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Recovery calls for online action plans

Recovery calls for online action plans

The U.S hotel industry is projected to end 2010 with important increases in two of the three key performance measurements, according to the latest forecast of Smith Travel Research (STR). Occupancy is expected to increase by 3.6% and RevPAR by 3.0%, while ADR is expected to end the year flat. In addition, demand is projected to grow by 5.7%, while supply is expected to increase by only a modest 2.0%.


 This is excellent news for the industry as a whole and hoteliers are justifiably enthusiastic after enduring the long and brutal recession.

 What does all of the good news mean to hoteliers?

First of all, hoteliers must realize that increased demand does not automatically translate into higher occupancy. Hoteliers must be more proactive and creative than the competition to get a “bigger piece of the pie,” i.e. increase market share and benefit more from the growing demand.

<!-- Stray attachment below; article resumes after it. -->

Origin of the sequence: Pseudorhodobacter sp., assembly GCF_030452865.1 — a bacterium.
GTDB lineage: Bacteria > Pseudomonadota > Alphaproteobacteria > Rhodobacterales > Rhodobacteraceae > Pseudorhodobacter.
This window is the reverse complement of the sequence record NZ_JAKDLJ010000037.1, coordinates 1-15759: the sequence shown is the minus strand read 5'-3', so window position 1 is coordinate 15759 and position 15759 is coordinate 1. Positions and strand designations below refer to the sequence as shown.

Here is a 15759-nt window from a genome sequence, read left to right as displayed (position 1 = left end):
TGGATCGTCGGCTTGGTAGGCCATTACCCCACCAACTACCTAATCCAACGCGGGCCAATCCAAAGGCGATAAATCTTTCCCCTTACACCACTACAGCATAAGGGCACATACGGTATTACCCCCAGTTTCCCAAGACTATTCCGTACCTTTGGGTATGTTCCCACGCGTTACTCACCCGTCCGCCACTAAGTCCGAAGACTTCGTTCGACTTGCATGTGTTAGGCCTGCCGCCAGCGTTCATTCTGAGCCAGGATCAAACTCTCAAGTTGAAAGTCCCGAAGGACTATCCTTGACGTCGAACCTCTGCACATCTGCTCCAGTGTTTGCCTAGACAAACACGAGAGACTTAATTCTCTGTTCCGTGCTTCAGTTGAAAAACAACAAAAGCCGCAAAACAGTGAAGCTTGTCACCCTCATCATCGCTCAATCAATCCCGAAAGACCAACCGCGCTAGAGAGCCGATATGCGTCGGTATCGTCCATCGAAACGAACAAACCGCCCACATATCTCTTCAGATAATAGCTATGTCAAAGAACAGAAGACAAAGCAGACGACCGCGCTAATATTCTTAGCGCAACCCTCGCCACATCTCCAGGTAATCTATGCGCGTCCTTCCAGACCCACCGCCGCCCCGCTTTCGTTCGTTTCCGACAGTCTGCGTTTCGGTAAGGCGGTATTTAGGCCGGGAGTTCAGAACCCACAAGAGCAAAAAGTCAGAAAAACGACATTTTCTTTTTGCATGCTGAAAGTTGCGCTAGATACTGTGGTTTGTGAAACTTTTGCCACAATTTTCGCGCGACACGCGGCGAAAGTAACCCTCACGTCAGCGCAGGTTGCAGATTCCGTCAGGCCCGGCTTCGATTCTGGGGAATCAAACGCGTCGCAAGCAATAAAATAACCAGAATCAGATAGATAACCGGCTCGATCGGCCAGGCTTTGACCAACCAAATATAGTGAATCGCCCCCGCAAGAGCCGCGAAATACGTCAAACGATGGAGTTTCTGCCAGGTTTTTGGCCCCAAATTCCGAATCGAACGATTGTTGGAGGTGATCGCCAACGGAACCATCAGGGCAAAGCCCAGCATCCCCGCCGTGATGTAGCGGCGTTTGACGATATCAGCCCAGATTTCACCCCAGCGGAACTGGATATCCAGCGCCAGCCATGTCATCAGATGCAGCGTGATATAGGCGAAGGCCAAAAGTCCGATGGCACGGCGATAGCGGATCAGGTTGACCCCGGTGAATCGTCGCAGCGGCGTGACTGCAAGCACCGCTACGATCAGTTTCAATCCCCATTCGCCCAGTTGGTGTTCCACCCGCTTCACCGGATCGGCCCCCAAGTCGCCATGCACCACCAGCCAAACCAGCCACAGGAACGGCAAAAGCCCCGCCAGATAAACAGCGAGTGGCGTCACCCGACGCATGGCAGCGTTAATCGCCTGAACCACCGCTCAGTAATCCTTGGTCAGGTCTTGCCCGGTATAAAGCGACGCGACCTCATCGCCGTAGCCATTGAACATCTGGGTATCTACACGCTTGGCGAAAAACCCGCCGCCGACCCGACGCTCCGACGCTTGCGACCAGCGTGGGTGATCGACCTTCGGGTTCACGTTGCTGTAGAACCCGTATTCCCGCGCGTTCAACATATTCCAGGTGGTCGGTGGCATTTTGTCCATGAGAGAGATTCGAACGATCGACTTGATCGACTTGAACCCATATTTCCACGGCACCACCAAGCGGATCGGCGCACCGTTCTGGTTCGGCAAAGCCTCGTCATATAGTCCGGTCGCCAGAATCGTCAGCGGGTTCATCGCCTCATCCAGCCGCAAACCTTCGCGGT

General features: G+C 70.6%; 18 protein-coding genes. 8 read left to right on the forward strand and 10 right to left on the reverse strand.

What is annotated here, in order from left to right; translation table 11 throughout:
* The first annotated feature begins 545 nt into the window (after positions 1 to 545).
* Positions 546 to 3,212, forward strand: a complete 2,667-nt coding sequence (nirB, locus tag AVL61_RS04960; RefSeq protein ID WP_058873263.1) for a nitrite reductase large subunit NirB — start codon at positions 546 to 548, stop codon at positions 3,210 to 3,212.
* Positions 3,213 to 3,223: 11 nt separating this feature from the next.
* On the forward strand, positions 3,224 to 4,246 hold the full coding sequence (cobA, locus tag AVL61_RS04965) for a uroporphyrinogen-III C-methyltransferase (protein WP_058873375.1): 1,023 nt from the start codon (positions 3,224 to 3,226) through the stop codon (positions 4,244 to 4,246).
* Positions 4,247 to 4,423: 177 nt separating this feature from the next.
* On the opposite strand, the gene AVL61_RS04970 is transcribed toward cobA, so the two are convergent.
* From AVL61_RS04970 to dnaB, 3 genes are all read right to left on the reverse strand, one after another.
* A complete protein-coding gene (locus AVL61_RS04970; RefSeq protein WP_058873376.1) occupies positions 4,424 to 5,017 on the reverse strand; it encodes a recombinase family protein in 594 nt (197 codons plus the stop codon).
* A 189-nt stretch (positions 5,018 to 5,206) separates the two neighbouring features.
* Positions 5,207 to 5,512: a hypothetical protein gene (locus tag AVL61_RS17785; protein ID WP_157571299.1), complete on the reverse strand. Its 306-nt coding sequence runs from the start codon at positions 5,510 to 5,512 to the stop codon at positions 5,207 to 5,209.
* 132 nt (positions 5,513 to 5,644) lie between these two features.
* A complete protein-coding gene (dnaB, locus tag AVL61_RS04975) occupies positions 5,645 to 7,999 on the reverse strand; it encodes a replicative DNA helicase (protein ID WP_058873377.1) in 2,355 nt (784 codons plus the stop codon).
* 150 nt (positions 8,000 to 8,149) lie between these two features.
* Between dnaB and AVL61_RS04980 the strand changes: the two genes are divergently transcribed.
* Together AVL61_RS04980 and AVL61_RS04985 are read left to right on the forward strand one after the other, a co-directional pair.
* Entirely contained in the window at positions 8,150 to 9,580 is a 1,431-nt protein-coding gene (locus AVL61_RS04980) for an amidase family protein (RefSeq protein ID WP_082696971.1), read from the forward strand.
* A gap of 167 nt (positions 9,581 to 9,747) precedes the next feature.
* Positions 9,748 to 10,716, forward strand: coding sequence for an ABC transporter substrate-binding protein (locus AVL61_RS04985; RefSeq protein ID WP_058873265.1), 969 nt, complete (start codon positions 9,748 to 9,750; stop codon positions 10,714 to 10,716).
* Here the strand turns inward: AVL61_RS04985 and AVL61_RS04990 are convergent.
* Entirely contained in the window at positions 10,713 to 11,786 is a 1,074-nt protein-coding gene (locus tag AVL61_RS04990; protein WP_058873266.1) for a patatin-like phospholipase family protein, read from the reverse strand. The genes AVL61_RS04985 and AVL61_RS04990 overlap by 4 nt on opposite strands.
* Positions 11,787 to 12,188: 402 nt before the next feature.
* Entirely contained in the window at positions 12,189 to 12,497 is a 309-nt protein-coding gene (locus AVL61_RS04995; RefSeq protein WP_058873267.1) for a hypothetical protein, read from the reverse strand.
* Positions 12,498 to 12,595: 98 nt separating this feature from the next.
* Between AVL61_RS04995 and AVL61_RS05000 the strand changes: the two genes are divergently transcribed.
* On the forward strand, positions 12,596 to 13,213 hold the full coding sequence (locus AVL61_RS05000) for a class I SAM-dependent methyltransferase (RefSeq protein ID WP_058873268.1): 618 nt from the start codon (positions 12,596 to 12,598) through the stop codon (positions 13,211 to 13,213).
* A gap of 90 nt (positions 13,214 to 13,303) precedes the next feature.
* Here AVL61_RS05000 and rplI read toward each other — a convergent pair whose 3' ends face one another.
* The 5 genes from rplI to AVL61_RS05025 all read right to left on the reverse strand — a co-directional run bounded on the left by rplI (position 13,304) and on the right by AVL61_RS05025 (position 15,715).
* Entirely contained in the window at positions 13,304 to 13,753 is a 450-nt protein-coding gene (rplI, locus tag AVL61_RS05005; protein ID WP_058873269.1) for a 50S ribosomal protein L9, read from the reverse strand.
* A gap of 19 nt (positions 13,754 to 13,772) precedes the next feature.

Secondly, over the duration of the recession, a number of very important developments occurred that profoundly changed inventory distribution and marketing in hospitality:

  • Social Media: engaging your customers via social marketing has become not only the norm, but is expected by past, current and future hotel guests.
  • Mobile Web: the mobile channel has already become an important travel planning and transaction channel in the U.S. and worldwide. Hotel guests and travel consumers in general are already mobile-ready, and hoteliers and travel suppliers have to respond adequately to this growing demand for mobile travel services.
  • The emergence of the Hyper-Interactive Travel Consumer who is tweeting, texting, emailing, communicating with friends via Facebook, and commenting, often in real-time, on restaurants and hotels via review sites like Yelp and TripAdvisor. Most hotel websites are not equipped to handle the hyper-interactive consumer and read like a static online brochure.